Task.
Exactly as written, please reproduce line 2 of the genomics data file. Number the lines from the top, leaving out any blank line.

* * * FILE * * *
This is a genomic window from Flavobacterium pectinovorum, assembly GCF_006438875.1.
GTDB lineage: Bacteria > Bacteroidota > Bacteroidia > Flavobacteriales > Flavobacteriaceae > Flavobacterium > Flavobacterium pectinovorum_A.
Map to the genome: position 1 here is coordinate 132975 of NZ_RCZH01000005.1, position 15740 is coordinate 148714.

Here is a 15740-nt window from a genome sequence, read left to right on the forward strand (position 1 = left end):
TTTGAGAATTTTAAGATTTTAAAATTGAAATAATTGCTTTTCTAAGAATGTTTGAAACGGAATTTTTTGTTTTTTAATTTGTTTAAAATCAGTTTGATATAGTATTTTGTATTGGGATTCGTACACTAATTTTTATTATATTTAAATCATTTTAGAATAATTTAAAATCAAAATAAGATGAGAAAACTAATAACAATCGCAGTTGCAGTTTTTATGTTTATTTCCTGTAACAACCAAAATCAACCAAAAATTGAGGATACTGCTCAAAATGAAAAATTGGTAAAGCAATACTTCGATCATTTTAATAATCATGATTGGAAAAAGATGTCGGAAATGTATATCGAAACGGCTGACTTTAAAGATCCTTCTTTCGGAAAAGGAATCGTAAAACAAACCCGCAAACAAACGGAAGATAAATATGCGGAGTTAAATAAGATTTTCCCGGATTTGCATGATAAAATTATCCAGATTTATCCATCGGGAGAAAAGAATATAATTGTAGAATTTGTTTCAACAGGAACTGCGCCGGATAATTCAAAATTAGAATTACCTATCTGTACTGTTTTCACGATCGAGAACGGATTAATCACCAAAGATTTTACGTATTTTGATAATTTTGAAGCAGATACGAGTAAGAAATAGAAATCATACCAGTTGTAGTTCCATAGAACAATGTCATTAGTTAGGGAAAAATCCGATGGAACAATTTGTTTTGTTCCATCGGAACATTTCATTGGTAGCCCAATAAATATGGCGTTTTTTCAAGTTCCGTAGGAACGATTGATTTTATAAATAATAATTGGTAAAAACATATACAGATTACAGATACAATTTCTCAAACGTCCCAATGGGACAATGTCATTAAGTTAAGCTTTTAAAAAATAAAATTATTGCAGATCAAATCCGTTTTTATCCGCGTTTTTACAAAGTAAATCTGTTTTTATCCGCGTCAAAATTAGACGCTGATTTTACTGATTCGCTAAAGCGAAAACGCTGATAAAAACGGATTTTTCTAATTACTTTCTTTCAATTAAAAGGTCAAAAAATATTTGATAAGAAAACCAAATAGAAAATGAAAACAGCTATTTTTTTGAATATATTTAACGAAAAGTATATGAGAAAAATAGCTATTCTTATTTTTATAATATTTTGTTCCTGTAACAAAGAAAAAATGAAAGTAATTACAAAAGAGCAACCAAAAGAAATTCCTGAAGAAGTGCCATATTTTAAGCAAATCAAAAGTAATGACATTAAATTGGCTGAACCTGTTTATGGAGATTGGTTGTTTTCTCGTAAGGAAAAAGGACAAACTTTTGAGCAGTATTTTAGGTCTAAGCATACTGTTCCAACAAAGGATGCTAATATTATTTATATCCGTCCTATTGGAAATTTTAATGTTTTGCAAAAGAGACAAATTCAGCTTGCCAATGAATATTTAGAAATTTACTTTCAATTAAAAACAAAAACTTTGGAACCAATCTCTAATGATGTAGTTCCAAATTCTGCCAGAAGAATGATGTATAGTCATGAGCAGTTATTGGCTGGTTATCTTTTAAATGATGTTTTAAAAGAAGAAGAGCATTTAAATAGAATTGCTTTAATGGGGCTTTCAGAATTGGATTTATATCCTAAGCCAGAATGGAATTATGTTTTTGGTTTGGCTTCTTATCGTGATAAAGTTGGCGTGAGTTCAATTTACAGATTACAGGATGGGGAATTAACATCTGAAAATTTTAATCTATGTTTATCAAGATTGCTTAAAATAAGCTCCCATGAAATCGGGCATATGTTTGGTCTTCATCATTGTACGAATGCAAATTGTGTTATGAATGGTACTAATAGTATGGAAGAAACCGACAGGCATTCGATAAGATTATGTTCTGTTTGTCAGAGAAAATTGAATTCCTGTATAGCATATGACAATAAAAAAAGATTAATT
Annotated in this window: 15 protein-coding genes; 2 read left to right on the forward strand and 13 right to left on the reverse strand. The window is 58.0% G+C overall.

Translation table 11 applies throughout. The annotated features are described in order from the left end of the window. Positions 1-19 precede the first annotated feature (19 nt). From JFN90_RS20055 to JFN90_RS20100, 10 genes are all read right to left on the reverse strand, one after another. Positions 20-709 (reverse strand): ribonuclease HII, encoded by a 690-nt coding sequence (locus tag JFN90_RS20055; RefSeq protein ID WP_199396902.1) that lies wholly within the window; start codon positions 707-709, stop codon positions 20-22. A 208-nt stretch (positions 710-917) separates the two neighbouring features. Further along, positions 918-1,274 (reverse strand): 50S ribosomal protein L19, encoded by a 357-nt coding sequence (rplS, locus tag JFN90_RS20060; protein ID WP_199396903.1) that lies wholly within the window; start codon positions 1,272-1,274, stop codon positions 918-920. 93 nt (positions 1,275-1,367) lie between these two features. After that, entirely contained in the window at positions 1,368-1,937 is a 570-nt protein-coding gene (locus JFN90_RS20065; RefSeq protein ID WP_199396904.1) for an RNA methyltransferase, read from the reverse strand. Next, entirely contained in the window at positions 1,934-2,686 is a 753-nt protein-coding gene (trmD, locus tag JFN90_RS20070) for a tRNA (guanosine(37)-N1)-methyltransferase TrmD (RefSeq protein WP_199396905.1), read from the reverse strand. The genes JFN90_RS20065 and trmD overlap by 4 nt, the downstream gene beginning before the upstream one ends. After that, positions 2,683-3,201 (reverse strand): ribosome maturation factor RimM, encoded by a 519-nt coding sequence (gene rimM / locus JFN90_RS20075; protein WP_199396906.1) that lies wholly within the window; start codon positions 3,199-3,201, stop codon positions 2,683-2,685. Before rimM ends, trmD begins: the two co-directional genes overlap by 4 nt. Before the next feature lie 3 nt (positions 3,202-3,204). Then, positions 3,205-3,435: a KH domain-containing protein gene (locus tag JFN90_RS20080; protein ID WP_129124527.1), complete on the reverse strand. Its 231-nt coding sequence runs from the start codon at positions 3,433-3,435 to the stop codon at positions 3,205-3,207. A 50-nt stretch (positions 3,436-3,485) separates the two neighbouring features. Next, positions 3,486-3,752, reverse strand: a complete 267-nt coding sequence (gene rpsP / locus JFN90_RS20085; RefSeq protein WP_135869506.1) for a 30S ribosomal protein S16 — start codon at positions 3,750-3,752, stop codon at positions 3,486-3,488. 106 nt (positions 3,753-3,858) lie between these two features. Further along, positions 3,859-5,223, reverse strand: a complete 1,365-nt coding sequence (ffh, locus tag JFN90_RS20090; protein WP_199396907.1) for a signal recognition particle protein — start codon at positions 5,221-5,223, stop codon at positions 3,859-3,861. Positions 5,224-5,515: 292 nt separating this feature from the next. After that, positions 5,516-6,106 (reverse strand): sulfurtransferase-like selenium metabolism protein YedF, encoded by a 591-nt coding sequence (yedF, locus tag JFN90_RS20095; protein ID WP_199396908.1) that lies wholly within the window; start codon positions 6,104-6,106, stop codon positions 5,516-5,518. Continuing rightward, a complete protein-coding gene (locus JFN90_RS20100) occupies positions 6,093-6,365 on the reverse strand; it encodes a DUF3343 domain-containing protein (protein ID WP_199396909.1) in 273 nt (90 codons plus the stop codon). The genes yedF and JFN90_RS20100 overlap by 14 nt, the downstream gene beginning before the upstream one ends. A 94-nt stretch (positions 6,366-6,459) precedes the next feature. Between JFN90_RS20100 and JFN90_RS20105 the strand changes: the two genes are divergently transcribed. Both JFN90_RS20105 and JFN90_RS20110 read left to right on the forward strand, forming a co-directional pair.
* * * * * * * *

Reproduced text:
GTDB lineage: Bacteria > Bacteroidota > Bacteroidia > Flavobacteriales > Flavobacteriaceae > Flavobacterium > Flavobacterium pectinovorum_A.